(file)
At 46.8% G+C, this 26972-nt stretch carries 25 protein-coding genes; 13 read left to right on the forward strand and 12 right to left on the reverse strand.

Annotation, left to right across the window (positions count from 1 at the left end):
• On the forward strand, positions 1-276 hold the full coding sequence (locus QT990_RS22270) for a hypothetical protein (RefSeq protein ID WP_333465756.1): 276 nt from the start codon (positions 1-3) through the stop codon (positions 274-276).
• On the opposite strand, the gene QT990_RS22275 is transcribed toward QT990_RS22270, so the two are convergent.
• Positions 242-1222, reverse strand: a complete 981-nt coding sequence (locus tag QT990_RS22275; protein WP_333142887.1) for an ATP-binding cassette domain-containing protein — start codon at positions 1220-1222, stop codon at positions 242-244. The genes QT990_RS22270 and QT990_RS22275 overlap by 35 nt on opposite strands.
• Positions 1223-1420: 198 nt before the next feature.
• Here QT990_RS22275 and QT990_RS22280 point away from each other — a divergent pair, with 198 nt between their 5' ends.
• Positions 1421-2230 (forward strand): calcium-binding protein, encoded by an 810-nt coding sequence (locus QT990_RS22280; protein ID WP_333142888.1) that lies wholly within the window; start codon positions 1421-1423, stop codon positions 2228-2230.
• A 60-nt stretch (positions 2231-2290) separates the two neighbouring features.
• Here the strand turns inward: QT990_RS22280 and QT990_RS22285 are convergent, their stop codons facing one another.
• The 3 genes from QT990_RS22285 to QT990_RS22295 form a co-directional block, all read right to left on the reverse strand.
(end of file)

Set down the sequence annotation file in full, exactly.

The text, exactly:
At 46.8% G+C, this 26972-nt stretch carries 25 protein-coding genes; 13 read left to right on the forward strand and 12 right to left on the reverse strand.

Annotation, left to right across the window (positions count from 1 at the left end):
• On the forward strand, positions 1-276 hold the full coding sequence (locus QT990_RS22270) for a hypothetical protein (RefSeq protein ID WP_333465756.1): 276 nt from the start codon (positions 1-3) through the stop codon (positions 274-276).
• On the opposite strand, the gene QT990_RS22275 is transcribed toward QT990_RS22270, so the two are convergent.
• Positions 242-1222, reverse strand: a complete 981-nt coding sequence (locus tag QT990_RS22275; protein WP_333142887.1) for an ATP-binding cassette domain-containing protein — start codon at positions 1220-1222, stop codon at positions 242-244. The genes QT990_RS22270 and QT990_RS22275 overlap by 35 nt on opposite strands.
• Positions 1223-1420: 198 nt before the next feature.
• Here QT990_RS22275 and QT990_RS22280 point away from each other — a divergent pair, with 198 nt between their 5' ends.
• Positions 1421-2230 (forward strand): calcium-binding protein, encoded by an 810-nt coding sequence (locus QT990_RS22280; protein ID WP_333142888.1) that lies wholly within the window; start codon positions 1421-1423, stop codon positions 2228-2230.
• A 60-nt stretch (positions 2231-2290) separates the two neighbouring features.
• Here the strand turns inward: QT990_RS22280 and QT990_RS22285 are convergent, their stop codons facing one another.
• The 3 genes from QT990_RS22285 to QT990_RS22295 form a co-directional block, all read right to left on the reverse strand.